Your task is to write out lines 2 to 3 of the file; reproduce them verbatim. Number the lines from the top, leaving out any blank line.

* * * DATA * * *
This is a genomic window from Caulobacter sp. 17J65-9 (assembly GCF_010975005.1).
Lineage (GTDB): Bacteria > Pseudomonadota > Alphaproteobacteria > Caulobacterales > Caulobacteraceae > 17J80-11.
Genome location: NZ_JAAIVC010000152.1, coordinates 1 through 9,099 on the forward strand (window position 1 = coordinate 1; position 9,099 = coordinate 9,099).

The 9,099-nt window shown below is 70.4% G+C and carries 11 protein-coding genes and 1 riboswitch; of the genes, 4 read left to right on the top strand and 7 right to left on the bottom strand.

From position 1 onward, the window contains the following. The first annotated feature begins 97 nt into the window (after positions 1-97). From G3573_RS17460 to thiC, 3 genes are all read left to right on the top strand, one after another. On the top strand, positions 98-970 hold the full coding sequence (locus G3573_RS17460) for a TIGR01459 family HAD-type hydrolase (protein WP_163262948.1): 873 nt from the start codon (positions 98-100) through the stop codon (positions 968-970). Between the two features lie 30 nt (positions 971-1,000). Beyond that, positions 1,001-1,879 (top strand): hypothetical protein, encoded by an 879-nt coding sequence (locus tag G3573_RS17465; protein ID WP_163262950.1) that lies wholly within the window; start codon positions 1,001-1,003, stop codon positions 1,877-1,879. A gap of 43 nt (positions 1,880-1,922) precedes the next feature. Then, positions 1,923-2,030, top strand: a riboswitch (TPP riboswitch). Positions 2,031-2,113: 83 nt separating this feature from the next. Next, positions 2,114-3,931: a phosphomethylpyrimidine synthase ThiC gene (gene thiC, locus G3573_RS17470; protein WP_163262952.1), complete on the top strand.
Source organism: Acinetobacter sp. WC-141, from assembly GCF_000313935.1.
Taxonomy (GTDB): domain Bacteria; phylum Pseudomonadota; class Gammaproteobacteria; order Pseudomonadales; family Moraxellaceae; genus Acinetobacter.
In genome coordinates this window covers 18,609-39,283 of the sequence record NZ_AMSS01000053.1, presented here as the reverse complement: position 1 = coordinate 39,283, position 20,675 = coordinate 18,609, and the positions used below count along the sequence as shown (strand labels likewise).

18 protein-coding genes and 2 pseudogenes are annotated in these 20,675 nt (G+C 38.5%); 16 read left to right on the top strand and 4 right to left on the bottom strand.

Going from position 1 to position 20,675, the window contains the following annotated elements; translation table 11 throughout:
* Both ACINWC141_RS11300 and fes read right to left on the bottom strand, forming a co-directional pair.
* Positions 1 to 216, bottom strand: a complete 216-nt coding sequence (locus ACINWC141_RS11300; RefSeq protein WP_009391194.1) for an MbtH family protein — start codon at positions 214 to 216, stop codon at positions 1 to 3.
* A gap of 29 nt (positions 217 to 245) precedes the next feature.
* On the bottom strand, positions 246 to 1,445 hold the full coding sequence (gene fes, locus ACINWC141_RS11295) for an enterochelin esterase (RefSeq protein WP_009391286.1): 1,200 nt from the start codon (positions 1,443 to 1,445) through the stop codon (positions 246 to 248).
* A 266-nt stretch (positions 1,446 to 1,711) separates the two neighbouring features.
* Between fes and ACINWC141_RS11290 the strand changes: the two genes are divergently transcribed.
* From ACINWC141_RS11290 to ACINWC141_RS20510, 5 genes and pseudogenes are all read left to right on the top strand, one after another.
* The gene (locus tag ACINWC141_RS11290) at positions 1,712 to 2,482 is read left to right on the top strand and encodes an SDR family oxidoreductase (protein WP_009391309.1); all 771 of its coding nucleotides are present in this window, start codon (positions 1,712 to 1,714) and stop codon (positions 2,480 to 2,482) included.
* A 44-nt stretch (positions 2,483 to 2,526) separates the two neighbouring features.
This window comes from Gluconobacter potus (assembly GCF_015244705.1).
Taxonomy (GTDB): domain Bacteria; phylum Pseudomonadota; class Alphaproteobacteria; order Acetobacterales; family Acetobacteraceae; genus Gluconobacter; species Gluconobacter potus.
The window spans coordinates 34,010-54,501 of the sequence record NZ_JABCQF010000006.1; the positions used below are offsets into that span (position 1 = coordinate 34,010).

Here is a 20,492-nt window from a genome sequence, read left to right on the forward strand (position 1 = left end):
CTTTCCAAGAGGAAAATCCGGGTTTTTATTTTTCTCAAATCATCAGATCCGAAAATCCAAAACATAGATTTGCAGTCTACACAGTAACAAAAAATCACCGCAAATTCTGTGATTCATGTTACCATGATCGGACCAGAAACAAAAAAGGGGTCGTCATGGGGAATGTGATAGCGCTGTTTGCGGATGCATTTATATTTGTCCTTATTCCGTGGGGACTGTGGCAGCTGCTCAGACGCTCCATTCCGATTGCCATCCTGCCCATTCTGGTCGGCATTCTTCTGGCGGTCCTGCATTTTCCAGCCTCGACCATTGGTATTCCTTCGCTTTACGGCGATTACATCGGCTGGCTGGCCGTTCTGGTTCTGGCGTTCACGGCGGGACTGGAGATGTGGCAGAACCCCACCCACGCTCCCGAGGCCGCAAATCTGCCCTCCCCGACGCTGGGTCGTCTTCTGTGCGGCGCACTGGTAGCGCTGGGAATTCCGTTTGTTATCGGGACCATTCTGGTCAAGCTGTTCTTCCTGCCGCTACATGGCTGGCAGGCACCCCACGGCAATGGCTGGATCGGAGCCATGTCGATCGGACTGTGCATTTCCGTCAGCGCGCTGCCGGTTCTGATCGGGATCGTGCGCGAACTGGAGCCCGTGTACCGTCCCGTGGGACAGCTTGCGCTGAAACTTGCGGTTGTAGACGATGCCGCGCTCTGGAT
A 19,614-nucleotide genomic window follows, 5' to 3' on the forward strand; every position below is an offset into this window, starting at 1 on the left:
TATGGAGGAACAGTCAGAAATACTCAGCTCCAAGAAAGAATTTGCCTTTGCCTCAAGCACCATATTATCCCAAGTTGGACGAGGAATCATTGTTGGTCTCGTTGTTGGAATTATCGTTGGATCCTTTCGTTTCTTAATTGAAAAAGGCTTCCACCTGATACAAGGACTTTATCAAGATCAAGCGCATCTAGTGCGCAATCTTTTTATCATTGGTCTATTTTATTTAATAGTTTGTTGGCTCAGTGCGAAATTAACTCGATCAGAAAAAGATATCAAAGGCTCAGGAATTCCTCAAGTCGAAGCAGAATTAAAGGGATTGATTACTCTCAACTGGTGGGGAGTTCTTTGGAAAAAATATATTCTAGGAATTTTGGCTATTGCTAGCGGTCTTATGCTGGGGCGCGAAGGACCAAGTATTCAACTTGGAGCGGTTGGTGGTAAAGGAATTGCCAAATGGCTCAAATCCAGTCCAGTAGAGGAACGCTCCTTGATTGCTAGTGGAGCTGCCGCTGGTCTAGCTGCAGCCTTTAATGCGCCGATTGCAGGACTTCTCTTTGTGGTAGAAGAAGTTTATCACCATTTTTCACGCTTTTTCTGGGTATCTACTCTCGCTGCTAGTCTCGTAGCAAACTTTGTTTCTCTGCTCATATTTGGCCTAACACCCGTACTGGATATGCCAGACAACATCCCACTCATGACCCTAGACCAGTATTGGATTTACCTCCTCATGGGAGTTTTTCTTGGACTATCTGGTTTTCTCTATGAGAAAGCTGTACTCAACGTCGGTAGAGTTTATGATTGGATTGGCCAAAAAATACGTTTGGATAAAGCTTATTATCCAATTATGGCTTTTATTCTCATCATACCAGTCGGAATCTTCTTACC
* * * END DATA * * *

Lineage (GTDB): Bacteria > Pseudomonadota > Alphaproteobacteria > Caulobacterales > Caulobacteraceae > 17J80-11.
Genome location: NZ_JAAIVC010000152.1, coordinates 1 through 9,099 on the forward strand (window position 1 = coordinate 1; position 9,099 = coordinate 9,099).